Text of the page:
From the Editor: Ice Cream and Other Surprises

Ask anyone to tell you about going for ice cream as a kid, and you will always get an answer. From Carvel to Dairy Queen, Bomb Pops to Dilly Bars – everyone has a fond memory of sweltering summers and sweet relief.

My favorite memory involves summer at my grandparents’ place in northwest Missouri — 100-plus acres of pasture, creek and freedom. My grandmother taught piano, and it was my grandfather’s task to keep the grandkids quiet and preferably out of the house when her students came.

Often his solution was a Jeep ride to Taitsville for ice cream and a cold Coca-Cola. A bustling town at one time, all that was left by the mid-‘70s was a weathered country store and a house across the road.

I recall the store’s dark interior, the smell of wood smoke and the handful of old-timers playing checkers. But most of my attention was focused on the soft drink machine that held frosty glass bottles of orange Nehi and the ice cream bars Grandpa doled out to my siblings and me.

I never saw the frozen raccoon skins nestled next to the Nestle Crunch Bars.

“It is totally true — raccoon skins,” swore my cousin Heather in a group chat with three of my cousins. Crowd-sourcing this tall tale seemed the only way to get to the truth.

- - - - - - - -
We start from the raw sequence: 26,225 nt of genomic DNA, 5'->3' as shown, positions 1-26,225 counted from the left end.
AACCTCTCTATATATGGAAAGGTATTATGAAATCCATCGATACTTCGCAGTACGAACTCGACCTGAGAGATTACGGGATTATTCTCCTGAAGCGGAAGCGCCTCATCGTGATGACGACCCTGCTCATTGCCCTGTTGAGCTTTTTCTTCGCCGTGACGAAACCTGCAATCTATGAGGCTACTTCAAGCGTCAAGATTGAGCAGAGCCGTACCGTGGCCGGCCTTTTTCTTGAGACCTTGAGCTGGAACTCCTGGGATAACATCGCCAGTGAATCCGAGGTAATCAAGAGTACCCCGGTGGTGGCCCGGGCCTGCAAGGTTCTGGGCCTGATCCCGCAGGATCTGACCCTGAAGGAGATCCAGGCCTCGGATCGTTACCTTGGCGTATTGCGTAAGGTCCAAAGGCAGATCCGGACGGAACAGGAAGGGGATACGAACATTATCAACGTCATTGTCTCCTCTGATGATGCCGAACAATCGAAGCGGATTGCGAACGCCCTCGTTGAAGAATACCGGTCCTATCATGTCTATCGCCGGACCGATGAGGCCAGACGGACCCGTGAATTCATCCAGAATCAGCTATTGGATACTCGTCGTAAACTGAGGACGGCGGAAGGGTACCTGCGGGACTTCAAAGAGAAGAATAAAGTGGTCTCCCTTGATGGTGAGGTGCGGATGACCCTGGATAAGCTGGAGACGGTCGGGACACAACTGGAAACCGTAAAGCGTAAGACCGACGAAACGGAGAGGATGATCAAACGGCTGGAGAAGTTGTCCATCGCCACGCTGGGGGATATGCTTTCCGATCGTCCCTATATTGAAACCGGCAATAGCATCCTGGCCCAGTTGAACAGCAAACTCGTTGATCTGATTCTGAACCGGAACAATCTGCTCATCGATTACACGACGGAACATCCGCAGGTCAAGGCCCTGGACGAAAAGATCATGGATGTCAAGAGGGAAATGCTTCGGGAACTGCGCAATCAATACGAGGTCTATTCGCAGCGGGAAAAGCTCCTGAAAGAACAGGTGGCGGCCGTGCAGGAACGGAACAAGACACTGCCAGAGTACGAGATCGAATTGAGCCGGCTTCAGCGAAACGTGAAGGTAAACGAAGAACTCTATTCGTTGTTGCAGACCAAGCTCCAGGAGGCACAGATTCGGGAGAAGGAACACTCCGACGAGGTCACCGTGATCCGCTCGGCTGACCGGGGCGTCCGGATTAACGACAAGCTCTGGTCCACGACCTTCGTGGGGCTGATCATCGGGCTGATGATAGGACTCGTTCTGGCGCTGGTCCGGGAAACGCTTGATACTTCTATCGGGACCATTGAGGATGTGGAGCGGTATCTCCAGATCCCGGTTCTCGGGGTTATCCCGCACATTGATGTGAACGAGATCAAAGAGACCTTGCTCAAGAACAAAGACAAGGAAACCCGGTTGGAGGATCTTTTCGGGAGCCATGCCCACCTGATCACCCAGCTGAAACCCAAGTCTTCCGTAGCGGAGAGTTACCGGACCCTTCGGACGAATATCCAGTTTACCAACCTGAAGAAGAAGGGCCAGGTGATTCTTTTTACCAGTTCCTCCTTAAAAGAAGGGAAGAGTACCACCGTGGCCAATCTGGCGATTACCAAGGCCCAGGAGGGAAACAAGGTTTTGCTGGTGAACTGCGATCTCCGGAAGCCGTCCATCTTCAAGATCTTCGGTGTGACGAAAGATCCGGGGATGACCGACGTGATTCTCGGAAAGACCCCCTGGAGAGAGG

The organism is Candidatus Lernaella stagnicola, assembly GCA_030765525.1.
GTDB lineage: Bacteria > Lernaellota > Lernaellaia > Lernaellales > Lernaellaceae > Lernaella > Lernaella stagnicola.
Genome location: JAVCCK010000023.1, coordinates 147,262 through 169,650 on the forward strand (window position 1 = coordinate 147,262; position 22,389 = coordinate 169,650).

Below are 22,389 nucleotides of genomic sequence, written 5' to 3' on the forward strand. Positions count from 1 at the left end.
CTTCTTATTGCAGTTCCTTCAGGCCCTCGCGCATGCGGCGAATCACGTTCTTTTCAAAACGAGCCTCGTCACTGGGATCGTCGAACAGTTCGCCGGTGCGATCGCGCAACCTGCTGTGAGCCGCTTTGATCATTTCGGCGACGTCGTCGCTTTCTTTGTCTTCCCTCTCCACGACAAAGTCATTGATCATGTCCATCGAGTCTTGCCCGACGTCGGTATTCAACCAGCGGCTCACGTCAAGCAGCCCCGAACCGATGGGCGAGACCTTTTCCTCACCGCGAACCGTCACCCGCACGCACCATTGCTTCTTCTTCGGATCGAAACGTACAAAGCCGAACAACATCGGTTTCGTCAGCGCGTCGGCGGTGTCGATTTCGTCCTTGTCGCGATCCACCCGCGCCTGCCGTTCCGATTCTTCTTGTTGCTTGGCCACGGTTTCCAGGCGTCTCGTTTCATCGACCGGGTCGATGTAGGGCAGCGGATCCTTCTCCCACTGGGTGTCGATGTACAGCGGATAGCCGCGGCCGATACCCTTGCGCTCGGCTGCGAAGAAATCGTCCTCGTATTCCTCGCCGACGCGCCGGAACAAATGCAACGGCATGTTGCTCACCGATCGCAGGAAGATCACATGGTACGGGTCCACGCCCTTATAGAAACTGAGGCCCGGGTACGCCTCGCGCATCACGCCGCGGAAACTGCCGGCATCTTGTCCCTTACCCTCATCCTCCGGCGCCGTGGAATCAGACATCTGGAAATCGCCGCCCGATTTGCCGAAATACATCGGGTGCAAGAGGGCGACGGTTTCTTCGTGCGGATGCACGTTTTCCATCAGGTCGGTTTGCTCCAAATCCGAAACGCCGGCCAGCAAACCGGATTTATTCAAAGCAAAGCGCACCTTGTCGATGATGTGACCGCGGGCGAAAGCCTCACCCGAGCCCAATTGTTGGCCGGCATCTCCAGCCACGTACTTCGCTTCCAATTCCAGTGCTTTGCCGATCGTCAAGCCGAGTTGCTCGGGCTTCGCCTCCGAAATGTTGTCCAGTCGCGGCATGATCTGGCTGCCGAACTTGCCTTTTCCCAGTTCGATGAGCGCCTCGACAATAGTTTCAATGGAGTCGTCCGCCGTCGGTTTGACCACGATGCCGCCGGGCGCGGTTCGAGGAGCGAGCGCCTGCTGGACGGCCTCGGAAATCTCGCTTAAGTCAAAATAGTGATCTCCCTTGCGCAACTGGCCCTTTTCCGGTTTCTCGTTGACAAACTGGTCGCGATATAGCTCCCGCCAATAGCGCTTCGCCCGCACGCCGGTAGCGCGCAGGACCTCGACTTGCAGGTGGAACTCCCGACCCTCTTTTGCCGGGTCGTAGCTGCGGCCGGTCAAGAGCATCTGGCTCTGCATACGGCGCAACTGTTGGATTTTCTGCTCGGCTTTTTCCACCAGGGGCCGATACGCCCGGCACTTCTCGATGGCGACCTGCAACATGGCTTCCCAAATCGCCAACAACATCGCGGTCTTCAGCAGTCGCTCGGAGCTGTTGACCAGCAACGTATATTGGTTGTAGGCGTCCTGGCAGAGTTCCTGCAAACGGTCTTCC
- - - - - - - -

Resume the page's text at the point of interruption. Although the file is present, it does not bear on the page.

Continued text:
“There was a barrel where snakes lived too!”

Say what?

“There’s a bunch of rattlers and copperheads around there,” her brother agreed. “Live venomous snakes fetch good money.”

Heather pinged back: “Who is out there purchasing live venomous snakes?!”

After much silliness about the market value of snakes, the bounty on raccoon skins and the value of truth in a good story, we signed off for the night.

The next morning, after consulting an expert, Heather had this update.

“My mom said there was only one freezer case, so the skins HAD to be in with everything,” she wrote. “She remembers the snake barrel vividly. You fed the snake in through a little hole, and when it was full, it was sold and shipped off on the train.”

So, thanks to my cousins, my sweet story about ice cream became one about Snakes on a Train.

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